In his latest showdown, Donald Trump ordered Univision anchor Jorge Ramos out of a news conference Tuesday, telling him to "go back to Univision."
Ramos, who like Trump is known for his confrontational style, didn't back down until he was escorted out of the room by security. Eventually, Ramos was invited back, where he sparred with Trump over the Republican candidate's immigration proposals.
Trump has had some high-profile tiffs with media figures recently, battling publicly with Fox News Channel anchor Megyn Kelly, and on Tuesday with the network's chairman, Roger Ailes.
But prodding Ramos, who has been called the Spanish-language Walter Cronkite, could prove dangerous for Trump, who thus far has been something of a Teflon candidate. Here's why:
Ramos is a very important figure for American Latinos
The 57-year-old has anchored "Noticiero Univision," Spanish-language TV's No.1-ranked newscast, for nearly three decades and is considered a trusted source of news. A 2010 study by the Pew Hispanic Center found that among Latinos, Ramos was the second-most recognized Latino leader behind Supreme Court Justice Sonia Sotomayor, and other polls have shown he is one of the most trusted public figures among Latinos.
"Spanish-language news has almost the same pull as the priest in the pulpit," Rep. Xavier Becerra (D-Los Angeles), told the Los Angeles Times in 2013. "And Jorge Ramos is the pope, he's the big kahuna."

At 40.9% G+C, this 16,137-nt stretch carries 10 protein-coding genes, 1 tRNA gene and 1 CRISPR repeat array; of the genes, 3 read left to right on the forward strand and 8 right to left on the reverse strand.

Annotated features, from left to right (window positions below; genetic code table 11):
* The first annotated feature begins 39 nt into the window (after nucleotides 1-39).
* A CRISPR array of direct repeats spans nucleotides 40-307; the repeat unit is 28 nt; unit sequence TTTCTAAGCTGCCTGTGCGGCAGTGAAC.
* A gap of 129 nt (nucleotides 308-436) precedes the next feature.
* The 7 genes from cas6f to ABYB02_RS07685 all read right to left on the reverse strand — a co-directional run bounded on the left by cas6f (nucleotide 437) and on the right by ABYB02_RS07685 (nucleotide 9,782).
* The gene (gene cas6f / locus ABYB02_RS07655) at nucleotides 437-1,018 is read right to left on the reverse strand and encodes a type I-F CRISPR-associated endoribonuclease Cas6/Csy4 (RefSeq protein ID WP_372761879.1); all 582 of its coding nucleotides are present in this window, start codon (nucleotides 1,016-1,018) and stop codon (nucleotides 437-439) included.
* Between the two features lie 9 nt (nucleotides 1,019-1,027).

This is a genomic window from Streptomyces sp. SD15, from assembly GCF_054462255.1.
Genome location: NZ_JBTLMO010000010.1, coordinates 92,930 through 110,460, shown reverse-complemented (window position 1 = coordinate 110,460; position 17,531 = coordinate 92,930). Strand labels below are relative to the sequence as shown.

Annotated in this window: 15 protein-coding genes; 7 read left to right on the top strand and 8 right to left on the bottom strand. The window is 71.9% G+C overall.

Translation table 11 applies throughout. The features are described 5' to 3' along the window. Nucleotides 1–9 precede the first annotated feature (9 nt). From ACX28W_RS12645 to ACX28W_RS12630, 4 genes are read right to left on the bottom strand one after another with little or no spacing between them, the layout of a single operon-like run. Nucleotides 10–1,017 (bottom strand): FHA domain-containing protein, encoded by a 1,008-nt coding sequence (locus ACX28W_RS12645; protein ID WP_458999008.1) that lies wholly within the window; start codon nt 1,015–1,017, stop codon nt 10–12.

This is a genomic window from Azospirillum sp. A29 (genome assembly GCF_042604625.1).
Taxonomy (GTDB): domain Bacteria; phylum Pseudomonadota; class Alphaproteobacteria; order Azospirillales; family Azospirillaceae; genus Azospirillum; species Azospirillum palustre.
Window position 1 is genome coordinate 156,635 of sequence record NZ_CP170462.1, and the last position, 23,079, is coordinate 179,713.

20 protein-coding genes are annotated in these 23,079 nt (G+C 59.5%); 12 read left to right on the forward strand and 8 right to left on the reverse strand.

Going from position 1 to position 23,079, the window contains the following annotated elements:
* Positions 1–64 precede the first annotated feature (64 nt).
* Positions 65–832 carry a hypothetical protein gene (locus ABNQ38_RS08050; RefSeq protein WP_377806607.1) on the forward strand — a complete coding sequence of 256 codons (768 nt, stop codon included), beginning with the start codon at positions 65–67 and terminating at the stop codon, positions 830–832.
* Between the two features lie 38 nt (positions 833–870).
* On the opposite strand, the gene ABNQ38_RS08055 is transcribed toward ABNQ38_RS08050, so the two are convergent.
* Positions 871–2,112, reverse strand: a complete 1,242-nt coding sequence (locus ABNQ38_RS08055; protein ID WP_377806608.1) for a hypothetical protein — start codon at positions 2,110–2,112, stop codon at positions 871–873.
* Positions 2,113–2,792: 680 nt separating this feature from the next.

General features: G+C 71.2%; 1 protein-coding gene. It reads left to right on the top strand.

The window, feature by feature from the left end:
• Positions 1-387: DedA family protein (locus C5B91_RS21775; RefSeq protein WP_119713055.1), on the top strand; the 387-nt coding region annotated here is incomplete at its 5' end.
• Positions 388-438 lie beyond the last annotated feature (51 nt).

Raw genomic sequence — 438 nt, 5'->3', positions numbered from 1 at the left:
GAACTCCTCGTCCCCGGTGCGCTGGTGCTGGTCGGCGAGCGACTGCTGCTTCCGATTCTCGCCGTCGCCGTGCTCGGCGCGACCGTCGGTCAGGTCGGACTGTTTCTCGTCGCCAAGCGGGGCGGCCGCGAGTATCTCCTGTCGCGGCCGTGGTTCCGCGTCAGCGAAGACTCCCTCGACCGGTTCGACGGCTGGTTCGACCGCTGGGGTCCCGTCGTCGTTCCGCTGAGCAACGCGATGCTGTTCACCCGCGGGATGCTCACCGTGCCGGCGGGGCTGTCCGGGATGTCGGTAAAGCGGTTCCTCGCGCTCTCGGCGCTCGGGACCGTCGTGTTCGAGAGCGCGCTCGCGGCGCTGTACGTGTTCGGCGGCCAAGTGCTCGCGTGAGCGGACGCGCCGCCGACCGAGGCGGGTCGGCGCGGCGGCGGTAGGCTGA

Ramos has a lot of followers: According to Nielsen ratings, more than 2 million viewers tune in to "Noticiero Univision" nightly. For perspective, in 2013, that was three times the audience of CNN's "The Situation Room With Wolf Blitzer."
And according to recently published research, the GOP's presidential nominee would need to win nearly half of the Latino vote to make it to the White House. (President Obama won reelection with 71% of the Latino vote).
During the last presidential election cycle, Washington Monthly called Ramos the broadcaster who would most determine the outcome of the 2012 election.
Despite that, Trump at one point on Tuesday night said he "didn't know much about him."
Ramos has a personal connection to immigration issues
A native of Mexico City, Ramos moved to Los Angeles as a student in 1983 and took UCLA Extension classes in journalism. He landed an on-air job at KMEX-TV, Los Angeles' Spanish-language station. Three years later, he was named an anchor for Univision, becoming one of the youngest national news anchors in television.
Ramos, who became a naturalized U.S. citizen seven years ago, has consistently used his position to unabashedly push for immigration reform.
"I am emotionally linked to this issue," Ramos told The Times in 2013. "Because once you are an immigrant, you never forget that you are one."
Ramos sees himself as an advocate for millions of Latino immigrants, and so do they
For many Latinos, Trump telling Ramos to "go back to Univision" reflected shades of racism and echoed the familiar phrase, "Go back to Mexico."
There is deep rooted racism in what happened here. "Go back to Univision" actually means = "Go back to Mexico"... https://t.co/Qc19zVb9x2— Xochitl Palomera (@SugarSkul) August 26, 2015